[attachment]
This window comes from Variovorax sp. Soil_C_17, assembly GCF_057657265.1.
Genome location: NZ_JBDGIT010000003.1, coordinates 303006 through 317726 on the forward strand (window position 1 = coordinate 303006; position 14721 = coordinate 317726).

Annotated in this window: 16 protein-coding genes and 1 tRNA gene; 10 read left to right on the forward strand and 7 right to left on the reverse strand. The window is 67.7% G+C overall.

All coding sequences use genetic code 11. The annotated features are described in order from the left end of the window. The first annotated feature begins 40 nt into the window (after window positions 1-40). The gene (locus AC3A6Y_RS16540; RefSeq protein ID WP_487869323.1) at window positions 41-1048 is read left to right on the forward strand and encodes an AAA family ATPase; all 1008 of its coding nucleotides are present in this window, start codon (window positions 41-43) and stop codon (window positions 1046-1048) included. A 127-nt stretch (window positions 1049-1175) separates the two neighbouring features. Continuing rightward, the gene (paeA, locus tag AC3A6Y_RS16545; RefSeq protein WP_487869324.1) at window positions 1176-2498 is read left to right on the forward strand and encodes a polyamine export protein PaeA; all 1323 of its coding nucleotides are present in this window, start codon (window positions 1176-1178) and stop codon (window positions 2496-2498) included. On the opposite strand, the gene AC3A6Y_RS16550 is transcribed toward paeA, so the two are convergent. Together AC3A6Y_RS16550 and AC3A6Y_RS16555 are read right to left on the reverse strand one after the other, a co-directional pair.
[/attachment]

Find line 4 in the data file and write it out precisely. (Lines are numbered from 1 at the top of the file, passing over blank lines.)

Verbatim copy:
All coding sequences use genetic code 11. The annotated features are described in order from the left end of the window. The first annotated feature begins 40 nt into the window (after window positions 1-40). The gene (locus AC3A6Y_RS16540; RefSeq protein ID WP_487869323.1) at window positions 41-1048 is read left to right on the forward strand and encodes an AAA family ATPase; all 1008 of its coding nucleotides are present in this window, start codon (window positions 41-43) and stop codon (window positions 1046-1048) included. A 127-nt stretch (window positions 1049-1175) separates the two neighbouring features. Continuing rightward, the gene (paeA, locus tag AC3A6Y_RS16545; RefSeq protein WP_487869324.1) at window positions 1176-2498 is read left to right on the forward strand and encodes a polyamine export protein PaeA; all 1323 of its coding nucleotides are present in this window, start codon (window positions 1176-1178) and stop codon (window positions 2496-2498) included. On the opposite strand, the gene AC3A6Y_RS16550 is transcribed toward paeA, so the two are convergent. Together AC3A6Y_RS16550 and AC3A6Y_RS16555 are read right to left on the reverse strand one after the other, a co-directional pair.